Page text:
National Education

25 Sep

 

The chicken here has bones, all of the chicken. No matter how you order it you can be assured there will be bones in it. A friend told me it has to do with Asian cultures focus on wanting food to be fresh, so if the chicken was deboned no one would know when the meat was processed. Besides the chicken the thing I had the hardest time functioning with is the Internet. It took me four weeks to get Internet set up in my room, and even then it’s spotty at best.  Adjusting to a new country has its difficulties, but as soon as I opened my eyes up to the issues surrounding the world I’ve interjected into my adjustment problems seemed quite small.

In 1997 the British handed over control of Hong Kong to the Chinese, China promised that they would essentially keep their hands off Hong Kong until 2016. Too rapid of a change would upset the people, who are used to their Hong Kong lifestyles and proud of the freedoms they have.

A few weeks ago a policy was implemented which, from the viewpoint of the people of Hong Kong, violated Hong Kong’s right to the freedom of an unbiased education. The government wanted schools to start teaching elementary students Nationalized Education, education which talked only about how great the Peoples Republic of China was by excluding historical events such as the Tiananmen square massacre. The people of Hong Kong felt as though their youth were about to be brain washed.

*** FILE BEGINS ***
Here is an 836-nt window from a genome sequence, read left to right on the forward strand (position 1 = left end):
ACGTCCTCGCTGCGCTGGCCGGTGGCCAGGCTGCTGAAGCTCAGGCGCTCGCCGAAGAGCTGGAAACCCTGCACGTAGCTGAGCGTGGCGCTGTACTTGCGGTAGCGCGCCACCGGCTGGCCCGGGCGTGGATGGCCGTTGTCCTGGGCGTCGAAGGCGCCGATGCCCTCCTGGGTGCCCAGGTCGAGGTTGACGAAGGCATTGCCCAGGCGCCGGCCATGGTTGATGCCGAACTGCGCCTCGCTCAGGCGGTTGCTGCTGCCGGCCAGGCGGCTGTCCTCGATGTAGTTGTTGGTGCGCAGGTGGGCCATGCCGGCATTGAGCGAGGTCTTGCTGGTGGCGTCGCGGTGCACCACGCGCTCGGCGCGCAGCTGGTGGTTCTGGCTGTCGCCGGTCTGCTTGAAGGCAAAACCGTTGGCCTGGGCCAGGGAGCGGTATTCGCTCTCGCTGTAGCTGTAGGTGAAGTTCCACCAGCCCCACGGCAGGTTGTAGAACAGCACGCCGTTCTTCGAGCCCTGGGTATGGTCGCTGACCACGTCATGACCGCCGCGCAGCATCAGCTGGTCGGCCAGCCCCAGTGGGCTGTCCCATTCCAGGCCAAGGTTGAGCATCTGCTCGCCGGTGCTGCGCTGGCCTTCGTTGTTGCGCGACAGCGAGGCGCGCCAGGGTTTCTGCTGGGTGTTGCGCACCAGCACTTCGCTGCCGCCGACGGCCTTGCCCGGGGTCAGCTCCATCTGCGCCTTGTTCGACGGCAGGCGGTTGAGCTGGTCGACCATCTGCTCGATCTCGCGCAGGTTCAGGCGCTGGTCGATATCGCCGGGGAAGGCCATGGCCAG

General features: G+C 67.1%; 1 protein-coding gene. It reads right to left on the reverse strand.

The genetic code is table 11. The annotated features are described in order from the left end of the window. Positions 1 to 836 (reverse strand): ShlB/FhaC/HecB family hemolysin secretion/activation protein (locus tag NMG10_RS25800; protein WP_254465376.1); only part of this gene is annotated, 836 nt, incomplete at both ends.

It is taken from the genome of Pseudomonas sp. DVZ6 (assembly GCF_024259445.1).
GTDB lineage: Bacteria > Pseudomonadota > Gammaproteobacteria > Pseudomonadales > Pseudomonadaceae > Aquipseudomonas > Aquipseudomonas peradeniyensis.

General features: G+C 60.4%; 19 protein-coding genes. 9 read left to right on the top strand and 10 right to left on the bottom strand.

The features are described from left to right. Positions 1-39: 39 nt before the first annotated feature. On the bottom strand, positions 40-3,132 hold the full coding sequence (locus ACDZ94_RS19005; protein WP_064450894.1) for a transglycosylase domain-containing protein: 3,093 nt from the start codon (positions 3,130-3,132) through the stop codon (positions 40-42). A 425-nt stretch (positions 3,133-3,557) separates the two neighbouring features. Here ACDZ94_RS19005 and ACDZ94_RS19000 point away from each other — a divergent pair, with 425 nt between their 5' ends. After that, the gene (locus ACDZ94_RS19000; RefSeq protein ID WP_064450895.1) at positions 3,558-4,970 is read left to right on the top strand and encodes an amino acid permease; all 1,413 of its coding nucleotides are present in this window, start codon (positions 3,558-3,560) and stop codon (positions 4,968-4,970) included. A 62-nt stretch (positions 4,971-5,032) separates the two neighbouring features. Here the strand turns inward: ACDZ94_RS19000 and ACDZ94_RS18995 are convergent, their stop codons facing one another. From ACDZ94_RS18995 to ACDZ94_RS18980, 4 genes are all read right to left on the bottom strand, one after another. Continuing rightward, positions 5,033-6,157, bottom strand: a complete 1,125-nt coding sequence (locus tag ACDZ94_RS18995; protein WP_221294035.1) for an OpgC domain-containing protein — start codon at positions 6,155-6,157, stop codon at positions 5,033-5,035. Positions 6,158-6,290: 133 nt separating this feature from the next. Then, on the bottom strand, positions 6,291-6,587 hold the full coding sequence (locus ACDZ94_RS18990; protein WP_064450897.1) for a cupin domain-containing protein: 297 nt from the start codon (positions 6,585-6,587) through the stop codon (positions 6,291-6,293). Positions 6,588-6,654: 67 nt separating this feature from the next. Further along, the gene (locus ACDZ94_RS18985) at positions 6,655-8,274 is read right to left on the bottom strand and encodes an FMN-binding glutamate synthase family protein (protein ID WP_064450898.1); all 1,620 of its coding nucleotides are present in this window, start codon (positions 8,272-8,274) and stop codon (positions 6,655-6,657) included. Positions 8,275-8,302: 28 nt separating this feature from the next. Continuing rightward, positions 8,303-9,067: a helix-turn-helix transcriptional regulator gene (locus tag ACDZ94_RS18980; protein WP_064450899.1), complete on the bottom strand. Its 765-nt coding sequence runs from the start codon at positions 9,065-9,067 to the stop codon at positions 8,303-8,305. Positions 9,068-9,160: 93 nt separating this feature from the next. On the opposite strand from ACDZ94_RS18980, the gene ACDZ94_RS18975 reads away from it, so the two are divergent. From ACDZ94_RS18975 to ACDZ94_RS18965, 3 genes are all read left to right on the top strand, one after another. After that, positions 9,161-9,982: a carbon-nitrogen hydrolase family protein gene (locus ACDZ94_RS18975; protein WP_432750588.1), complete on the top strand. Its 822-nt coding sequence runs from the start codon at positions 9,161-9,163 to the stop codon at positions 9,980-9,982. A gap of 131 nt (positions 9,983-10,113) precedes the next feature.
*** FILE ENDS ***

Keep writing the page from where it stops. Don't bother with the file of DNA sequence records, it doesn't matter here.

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The first weekend 170,000 thousand people protested outside the Legislative Council of Hong Kong office building, which is Hong Kong’s equivalent of a parliament. The scene was breath taking, I had never seen so many people all standing together so peacefully in defense of their political ideologies. A week ago, the protests continued, with students from every university in Hong Kong, and protests on my university campus this week.

It is humbling to see and live in a community fighting for the right to keep their freedoms. Americans talk a lot about freedom, but I’ve never heard someone so proud of the fact that they have the freedom to express their own ideas like the people of Hong Kong. A few miles north of here, in the PRC, citizens can’t freely express their own ideas. They can only protest over sanctioned topics and only use specific authorized symbols. Seeing the difference between these two nations so close to each other has made adjusting to the food and Internet a little easier. The small beds are a completely different story.

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